SAN FRANCISCO (KGO) -- The giraffe population is in decline and that's the reason San Francisco zoo curator, Amy Phelps spoke with ABC 7 Reporter Kris Reyes to highlight the importance of raising awareness of threatened giraffes through a new documentary titled 'The Woman Who Loves Giraffes.'
The documentary features one of the world's first and foremost giraffe scientist or "giraffologist", Dr. Ann Dagg.
At 23-years-old, the Canadian scientist traveled to Africa in 1953 to research and document the animal. Her work fell under the radar until Phelps brought her work to light in desperate hopes to raise the profile of giraffes.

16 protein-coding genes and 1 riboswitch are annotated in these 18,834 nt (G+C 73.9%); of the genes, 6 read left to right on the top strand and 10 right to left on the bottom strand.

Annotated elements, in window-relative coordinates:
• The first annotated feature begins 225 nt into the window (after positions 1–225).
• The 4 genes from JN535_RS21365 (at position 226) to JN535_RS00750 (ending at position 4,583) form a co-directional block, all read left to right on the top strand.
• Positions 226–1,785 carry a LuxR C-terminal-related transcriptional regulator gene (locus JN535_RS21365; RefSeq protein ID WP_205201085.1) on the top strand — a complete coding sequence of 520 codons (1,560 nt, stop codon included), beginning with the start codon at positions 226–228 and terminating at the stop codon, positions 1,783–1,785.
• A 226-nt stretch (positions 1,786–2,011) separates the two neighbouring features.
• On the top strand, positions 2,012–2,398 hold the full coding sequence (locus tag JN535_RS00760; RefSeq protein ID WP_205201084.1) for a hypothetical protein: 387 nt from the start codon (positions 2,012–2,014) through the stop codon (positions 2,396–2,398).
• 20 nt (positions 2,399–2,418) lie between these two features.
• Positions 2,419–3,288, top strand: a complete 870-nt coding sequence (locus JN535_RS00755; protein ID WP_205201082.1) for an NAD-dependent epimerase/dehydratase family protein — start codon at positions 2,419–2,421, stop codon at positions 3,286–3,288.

The giraffe subspecies population at the San Francisco zoo has declined by 85 percent in the last 10 years. While The giraffe population as a whole dropped 30 percent in the past 30 years.
Phelps mentioned that giraffes aren't usually the first threatened species that come to mind.
"The animals we hear about all the time that have conservation issues like elephants, there's actually six times as many elephants in the wild as giraffes."
At the San Francisco Zoo, visitors are able to get up close and personal with the giraffes by feeding them. The act is intended to allow people to form a connection, which Amy Phelps hopes will lead to awareness, action and funding.
The Woman Who Loves Giraffes is screening in Berkeley tonight. For tickets: go here
Spreading awareness on the decline of giraffes through a new documentary 'The Woman Who Loves Giraffes'
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